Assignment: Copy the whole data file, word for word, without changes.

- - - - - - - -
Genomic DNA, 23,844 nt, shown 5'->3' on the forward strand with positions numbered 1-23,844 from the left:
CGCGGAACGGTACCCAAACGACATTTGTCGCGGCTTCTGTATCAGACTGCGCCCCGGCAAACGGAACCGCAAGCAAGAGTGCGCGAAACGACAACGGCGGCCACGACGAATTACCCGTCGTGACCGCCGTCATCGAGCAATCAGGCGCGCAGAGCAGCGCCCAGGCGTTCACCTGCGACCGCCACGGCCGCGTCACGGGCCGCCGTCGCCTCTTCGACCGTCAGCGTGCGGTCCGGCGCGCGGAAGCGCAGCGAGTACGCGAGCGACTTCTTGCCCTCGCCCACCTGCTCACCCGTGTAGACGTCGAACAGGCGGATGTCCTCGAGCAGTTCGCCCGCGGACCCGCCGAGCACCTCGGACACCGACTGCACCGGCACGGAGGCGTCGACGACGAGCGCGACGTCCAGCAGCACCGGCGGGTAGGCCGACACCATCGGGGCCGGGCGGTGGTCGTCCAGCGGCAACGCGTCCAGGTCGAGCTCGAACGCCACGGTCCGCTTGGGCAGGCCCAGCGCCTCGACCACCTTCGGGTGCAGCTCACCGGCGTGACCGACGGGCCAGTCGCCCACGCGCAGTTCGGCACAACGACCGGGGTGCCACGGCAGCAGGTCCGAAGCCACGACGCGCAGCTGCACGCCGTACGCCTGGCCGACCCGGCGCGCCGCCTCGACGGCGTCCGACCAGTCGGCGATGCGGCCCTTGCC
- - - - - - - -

Genomic DNA, 23,844 nt, shown 5'->3' on the forward strand with positions numbered 1-23,844 from the left:
CGCGGAACGGTACCCAAACGACATTTGTCGCGGCTTCTGTATCAGACTGCGCCCCGGCAAACGGAACCGCAAGCAAGAGTGCGCGAAACGACAACGGCGGCCACGACGAATTACCCGTCGTGACCGCCGTCATCGAGCAATCAGGCGCGCAGAGCAGCGCCCAGGCGTTCACCTGCGACCGCCACGGCCGCGTCACGGGCCGCCGTCGCCTCTTCGACCGTCAGCGTGCGGTCCGGCGCGCGGAAGCGCAGCGAGTACGCGAGCGACTTCTTGCCCTCGCCCACCTGCTCACCCGTGTAGACGTCGAACAGGCGGATGTCCTCGAGCAGTTCGCCCGCGGACCCGCCGAGCACCTCGGACACCGACTGCACCGGCACGGAGGCGTCGACGACGAGCGCGACGTCCAGCAGCACCGGCGGGTAGGCCGACACCATCGGGGCCGGGCGGTGGTCGTCCAGCGGCAACGCGTCCAGGTCGAGCTCGAACGCCACGGTCCGCTTGGGCAGGCCCAGCGCCTCGACCACCTTCGGGTGCAGCTCACCGGCGTGACCGACGGGCCAGTCGCCCACGCGCAGTTCGGCACAACGACCGGGGTGCCACGGCAGCAGGTCCGAAGCCACGACGCGCAGCTGCACGCCGTACGCCTGGCCGACCCGGCGCGCCGCCTCGACGGCGTCCGACCAGTCGGCGATGCGGCCCTTGCC